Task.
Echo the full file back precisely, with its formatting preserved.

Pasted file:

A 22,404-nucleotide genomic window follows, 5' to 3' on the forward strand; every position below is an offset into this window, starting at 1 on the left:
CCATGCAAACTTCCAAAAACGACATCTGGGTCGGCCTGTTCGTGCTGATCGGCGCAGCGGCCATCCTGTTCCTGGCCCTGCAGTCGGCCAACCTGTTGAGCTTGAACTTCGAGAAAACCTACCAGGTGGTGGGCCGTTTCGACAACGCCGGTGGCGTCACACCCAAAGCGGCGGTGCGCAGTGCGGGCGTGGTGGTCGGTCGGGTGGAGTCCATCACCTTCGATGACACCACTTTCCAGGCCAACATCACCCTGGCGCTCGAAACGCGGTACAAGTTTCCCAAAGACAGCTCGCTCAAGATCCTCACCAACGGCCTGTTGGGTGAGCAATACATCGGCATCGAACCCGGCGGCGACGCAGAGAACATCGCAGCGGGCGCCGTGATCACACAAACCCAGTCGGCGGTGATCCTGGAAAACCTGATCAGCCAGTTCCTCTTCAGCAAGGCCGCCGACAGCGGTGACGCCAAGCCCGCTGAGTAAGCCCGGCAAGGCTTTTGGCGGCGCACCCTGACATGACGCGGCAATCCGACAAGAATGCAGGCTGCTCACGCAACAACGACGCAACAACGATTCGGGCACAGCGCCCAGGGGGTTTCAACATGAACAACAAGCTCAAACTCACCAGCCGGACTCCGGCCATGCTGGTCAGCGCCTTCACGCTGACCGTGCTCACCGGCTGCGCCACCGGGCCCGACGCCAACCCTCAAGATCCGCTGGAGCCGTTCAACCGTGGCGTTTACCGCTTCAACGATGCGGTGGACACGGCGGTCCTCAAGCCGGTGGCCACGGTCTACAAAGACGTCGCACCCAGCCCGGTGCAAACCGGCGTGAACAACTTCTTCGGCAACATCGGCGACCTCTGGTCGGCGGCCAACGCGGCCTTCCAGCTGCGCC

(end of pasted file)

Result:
A 22,404-nucleotide genomic window follows, 5' to 3' on the forward strand; every position below is an offset into this window, starting at 1 on the left:
CCATGCAAACTTCCAAAAACGACATCTGGGTCGGCCTGTTCGTGCTGATCGGCGCAGCGGCCATCCTGTTCCTGGCCCTGCAGTCGGCCAACCTGTTGAGCTTGAACTTCGAGAAAACCTACCAGGTGGTGGGCCGTTTCGACAACGCCGGTGGCGTCACACCCAAAGCGGCGGTGCGCAGTGCGGGCGTGGTGGTCGGTCGGGTGGAGTCCATCACCTTCGATGACACCACTTTCCAGGCCAACATCACCCTGGCGCTCGAAACGCGGTACAAGTTTCCCAAAGACAGCTCGCTCAAGATCCTCACCAACGGCCTGTTGGGTGAGCAATACATCGGCATCGAACCCGGCGGCGACGCAGAGAACATCGCAGCGGGCGCCGTGATCACACAAACCCAGTCGGCGGTGATCCTGGAAAACCTGATCAGCCAGTTCCTCTTCAGCAAGGCCGCCGACAGCGGTGACGCCAAGCCCGCTGAGTAAGCCCGGCAAGGCTTTTGGCGGCGCACCCTGACATGACGCGGCAATCCGACAAGAATGCAGGCTGCTCACGCAACAACGACGCAACAACGATTCGGGCACAGCGCCCAGGGGGTTTCAACATGAACAACAAGCTCAAACTCACCAGCCGGACTCCGGCCATGCTGGTCAGCGCCTTCACGCTGACCGTGCTCACCGGCTGCGCCACCGGGCCCGACGCCAACCCTCAAGATCCGCTGGAGCCGTTCAACCGTGGCGTTTACCGCTTCAACGATGCGGTGGACACGGCGGTCCTCAAGCCGGTGGCCACGGTCTACAAAGACGTCGCACCCAGCCCGGTGCAAACCGGCGTGAACAACTTCTTCGGCAACATCGGCGACCTCTGGTCGGCGGCCAACGCGGCCTTCCAGCTGCGCC